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This fascinates me, because it falls squarely into the tradition of feminist utopia and uses many of the tropes I've seen there, and yet the author is ambivalent about self-identifying as feminist and I have no notion whether she's read any of the works I am thinking of as feminist utopias.

In Iran in 1953, several women converge on a country house. Their circumstances are very different from each other. The house is owned by Mrs. Farrokhlaqa Sadraldivan Golchehreh, who is recovering from the shock of sudden widowhood. After thirty-two years of glaring at her, silencing her, and telling her to shut up, her husband (who was secretly desperately in love with her) tries to smile and say something nice for a change. She's so terrified that he's snapped and is going to kill her that she punches him in the stomach, he falls down the stairs, and he dies. Understandably, she is in need of a country getaway, so she buys a nice house with a garden. Zarrinkolah is a young prostitute who's experienced a religious awakening and run away from her workplace; Faizeh is disappointed and bitter when the man she wants to marry marries someone else, even after she's helped him cover up an honor killing.

And the victim of the honor killing, Munis, wants to see the world, because after thirty-eight years of sitting around, one month of wandering in the streets aimlessly, and death on two separate occasions, she's had enough of trying to make a go of it at home. So she takes Faizeh and, together with Zarrinkolah, they hire on at the house as maids.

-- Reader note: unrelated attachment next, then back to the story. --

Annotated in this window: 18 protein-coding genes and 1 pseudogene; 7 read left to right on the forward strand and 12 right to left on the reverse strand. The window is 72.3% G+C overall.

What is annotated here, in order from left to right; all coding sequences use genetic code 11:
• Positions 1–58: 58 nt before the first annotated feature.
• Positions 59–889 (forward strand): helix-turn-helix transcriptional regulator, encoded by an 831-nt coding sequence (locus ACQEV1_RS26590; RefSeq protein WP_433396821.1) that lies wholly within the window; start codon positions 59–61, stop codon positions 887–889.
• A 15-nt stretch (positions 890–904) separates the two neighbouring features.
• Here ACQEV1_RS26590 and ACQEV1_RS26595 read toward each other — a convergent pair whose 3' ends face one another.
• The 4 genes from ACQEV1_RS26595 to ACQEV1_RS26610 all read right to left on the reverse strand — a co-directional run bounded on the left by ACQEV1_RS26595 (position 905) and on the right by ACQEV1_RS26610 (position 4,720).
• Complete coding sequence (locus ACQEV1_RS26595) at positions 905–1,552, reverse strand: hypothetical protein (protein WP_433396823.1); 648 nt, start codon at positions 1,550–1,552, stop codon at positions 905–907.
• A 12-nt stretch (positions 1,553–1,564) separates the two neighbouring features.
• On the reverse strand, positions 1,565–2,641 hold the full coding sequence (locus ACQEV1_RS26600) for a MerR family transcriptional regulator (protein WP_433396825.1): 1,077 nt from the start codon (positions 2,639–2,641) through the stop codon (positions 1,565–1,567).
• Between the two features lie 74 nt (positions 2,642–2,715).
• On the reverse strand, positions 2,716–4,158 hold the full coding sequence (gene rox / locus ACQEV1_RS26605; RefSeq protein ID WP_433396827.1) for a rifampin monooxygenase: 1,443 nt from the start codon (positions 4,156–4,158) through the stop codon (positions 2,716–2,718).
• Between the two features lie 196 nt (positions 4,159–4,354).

The last woman, Mahdokht, was at the house already. The reason the house was up for sale was that Mahdokht planted herself in the back garden and is now living as a tree. Her family were not able to cope with it, even though she's only set down roots and not put out any leaves yet.

In a narrative shot through with a gentle surrealism and a rather more biting sense of cynical humor, the house and garden become, not the place that makes these women good, necessarily, but the place they become their true selves. However much that helps in dealing with the outside world.

I enjoyed this book, although the language of the translation is occasionally rather confusing and never really lovely. For one thing, Munis is a total badass. She learns that everything she thought she knew about the world is wrong, her family turns against her, her brother kills her, her best friend covers up her murder. And she copes with this by remaining awesome and by deciding to travel, because nothing dangerous can frighten her anymore. (And indeed, I think I should warn that there is a rape in this book, with which Munis basically deals by saying 'whatever, my life has been worse', but it bothered me.)

I just-- this reminds me so much of some of Tiptree (specifically 'Your Faces, O My Sisters! Your Faces Filled with Light!', although Women Without Men is not remotely that depressing), and in tone of bits of Monique Wittig, I suspect parallel evolution, honestly, though of course I can't be certain, the kind of parallel evolution in writing produced by looking at similar kinds of oppression with a similar sense of humor. The author herself, in the essay in the afterword, is quoted as saying that she is consciously not a magical realist and does not wish to be associated with that group of writers: the literary work she aligns herself with is One Thousand and One Nights.

An interesting novel, and one which makes me want to read more of Parsipur.

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rushthatspeaks: (Default)